Quantity Over Quality and our Neverending Desire for More
In a 2019 interview with XXL, Dr. Dre spoke on the issue of quality vs. quantity. “Right now, I have to really, really search hard to find something I like, as far as hip-hop goes,” Dre said. “I think it’s just about the substance. Now it feels like it’s a little more quantity over quality. ‘Made a song last night, I need to put it out tomorrow.'”
“What are you gonna dedicate yourself to, the art or the money? You know, it’s that simple,” he added.
As album sales are replaced by streams, quantity has become more profitable than quality. Artists don’t earn money from album sales anymore, it all comes from merch and touring. They need to stay relevant more than they need to put out good music.
Combine this with the fans’ increasingly unquenchable thirst for new music, and hip-hop has become more watered down than ever. It’s nobody’s fault in particular. The internet made things easier to post and see and increased the thirst for new music exponentially. We need more content because we’ve been conditioned to expect it. It’s the same reason Jeff Bezos hasn’t retired, it’s never enough. Once you get more you want more.
Gone are the days of major label releases and massive marketing budgets. The record company gatekeepers still hold all the money but only a sliver of the power they once did. Lil B, Kid Cudi, and Mac Miller paved the way in the early 2010s. They started the direct-to-consumer model by sidestepping record labels and releasing free mixtapes that showcased their talents. In the age of social media and websites like Soundcloud and Datpiff, you didn’t need millions of marketing dollars. Just talent and a broadband connection. It got so popular that industry vets like Gucci Mane and Lil Wayne started doing it.
These artists passed the torch to the Soundcloud era, and rappers like NBA Youngboy, Chance the Rapper, Lil Uzi Vert, Trippie Redd, and Lil Pump expanded the era of internet independence. They could churn out hit after hit on Soundcloud, free from the ties of the record label.
The needle has moved too far in the quantity direction. There has been a noticeable dip in quality with mixtapes and major label releases as of late Songs are half-finished and unpolished, and many tracks that would normally be left on the cutting room floor are now included in a “deluxe” version to maximize streams.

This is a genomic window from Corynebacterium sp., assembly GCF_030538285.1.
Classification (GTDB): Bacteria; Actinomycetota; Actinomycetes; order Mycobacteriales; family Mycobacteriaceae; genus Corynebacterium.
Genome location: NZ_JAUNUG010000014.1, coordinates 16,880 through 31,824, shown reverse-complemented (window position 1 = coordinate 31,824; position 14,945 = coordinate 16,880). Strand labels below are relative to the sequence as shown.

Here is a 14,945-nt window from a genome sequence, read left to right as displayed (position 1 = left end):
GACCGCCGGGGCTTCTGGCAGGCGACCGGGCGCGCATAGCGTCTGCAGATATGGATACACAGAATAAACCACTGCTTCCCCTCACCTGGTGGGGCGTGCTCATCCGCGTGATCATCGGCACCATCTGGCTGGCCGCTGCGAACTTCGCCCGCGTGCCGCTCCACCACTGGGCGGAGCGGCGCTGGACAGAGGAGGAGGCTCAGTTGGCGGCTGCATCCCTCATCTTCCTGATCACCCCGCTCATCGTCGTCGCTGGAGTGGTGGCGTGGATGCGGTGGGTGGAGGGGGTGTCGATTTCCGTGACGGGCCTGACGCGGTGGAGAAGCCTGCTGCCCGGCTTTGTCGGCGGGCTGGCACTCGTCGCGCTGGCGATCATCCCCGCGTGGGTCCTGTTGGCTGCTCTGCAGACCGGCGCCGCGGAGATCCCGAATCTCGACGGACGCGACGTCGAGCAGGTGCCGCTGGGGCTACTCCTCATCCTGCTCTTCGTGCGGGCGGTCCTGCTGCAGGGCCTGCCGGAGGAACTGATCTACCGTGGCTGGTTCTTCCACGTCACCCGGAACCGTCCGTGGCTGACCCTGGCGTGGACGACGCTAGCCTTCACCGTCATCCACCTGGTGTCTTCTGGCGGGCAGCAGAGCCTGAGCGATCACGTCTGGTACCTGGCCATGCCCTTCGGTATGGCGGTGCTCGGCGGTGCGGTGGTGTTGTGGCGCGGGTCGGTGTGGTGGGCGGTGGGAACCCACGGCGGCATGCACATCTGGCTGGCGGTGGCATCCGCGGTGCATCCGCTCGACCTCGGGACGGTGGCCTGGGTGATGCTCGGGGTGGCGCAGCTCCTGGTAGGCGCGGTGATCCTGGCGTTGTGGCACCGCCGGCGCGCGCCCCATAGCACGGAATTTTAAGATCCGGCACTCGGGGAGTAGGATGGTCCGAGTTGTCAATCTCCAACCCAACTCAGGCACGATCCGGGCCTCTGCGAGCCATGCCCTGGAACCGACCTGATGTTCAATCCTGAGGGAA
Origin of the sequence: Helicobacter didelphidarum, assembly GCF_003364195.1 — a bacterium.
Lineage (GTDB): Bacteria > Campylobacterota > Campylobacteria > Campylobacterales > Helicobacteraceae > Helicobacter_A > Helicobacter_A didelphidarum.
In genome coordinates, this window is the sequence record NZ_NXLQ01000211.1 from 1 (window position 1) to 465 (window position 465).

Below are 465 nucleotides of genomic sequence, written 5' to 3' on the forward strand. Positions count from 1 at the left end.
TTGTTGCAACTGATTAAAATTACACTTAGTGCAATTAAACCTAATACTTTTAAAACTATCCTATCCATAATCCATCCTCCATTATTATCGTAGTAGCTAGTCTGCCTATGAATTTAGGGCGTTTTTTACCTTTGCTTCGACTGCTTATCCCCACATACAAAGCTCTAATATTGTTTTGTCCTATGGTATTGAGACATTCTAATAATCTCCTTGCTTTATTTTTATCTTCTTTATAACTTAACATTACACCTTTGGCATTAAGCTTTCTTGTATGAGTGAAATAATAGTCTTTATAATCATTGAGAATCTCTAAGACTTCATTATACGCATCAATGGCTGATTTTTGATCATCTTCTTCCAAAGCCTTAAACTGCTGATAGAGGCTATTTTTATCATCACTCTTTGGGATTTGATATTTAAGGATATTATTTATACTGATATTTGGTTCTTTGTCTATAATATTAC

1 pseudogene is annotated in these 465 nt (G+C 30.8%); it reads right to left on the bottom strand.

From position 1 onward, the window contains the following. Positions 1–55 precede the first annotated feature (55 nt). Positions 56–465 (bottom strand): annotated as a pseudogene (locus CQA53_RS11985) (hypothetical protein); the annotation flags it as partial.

As Dre said, do you value art or money? The younger generation of rappers has clearly chosen money. There have always been opportunists in music (ask Limp Bizkit), my fear is that the new wave will become the norm, and music quality will cease to matter.
But I’m probably thinking about it too much. There are plenty of artists who straddle the line, and some that do both quality and quantity extremely well.
Everybody is on the Spectrum
This is the new era of hip-hop, whether we like it or not. For every 6ix9ine bastardizing the art for a quick profit, there is a Benny the Butcher who shows that maybe this new model isn’t such a bad thing. You can have both quality AND quantity.
There are countless ways to approach your music career and what you deem as “good enough” to release. As long as it’s authentic to who you are, the fans will embrace you.
The world of music is a confusing place, I understand trying to find some metric to the madness. We should judge artists based on innovation, doing something new, being vulnerable, tapping into our raw emotions, or making a focused, powerful body of work. I don’t give a fuck what an album sold, how did it make you feel? Did it change your perspective? Did it challenge your beliefs? Did it make you cry? That’s what matters.
I implore everybody to stop using album sales as an argument. Stop being surface-level when it comes to evaluating a piece of art. And for artists, take your time with projects. Tyler, the Creator puts out an album every 2 years because he has to actually live life in order to rap/sing about it. When I hear about a rapper “spending 24/7 in the studio” I know the album is going to be trash. What the fuck are you rapping about? The artwork in the studio? Who the fuck cares?
If it sounds like I’m hating, I definitely am. Music is something I love and to see new fans trending in the wrong direction is disheartening. I’m bitter because I was hoping when album sales didn’t matter anymore, all that would matter was quality yet the exact opposite happened.
The discourse in nerdy music circles will stay the same, the NBA Youngboy and BTS fans will still be louder than anybody else on social media, and the world will keep turning for as long as global warming allows. I’m not enough of a pessimist to say WE’RE ALL FUCKED like every generation before me. I’m imploring the next generation to be better.
Be loud about your music preferences but stop adding on nonsense like album sales or tour numbers to make a point. There’s 1 DJ Akademiks and he’s shitty enough. We don’t need more disciples like him. Just like the music industry, we need quality content, not the rapper version of Buzzfeed.
Ignore the charts, like what you like, and argue (respectfully) with people who think differently. Listen to an album 4-5 times before having an opinion. Let it fucking breathe a little bit before judging it. Have a little patience for the love of God. And if it’s clear that your favorite artist hasn’t put in the time or effort on their latest release or has nothing to say, be honest! Don’t jump on social media and do mental gymnastics to call a shitty, boring album a classic.
And above all else, remember that album sales do not matter. The value of music is how it affects you, not how rich it makes the record companies.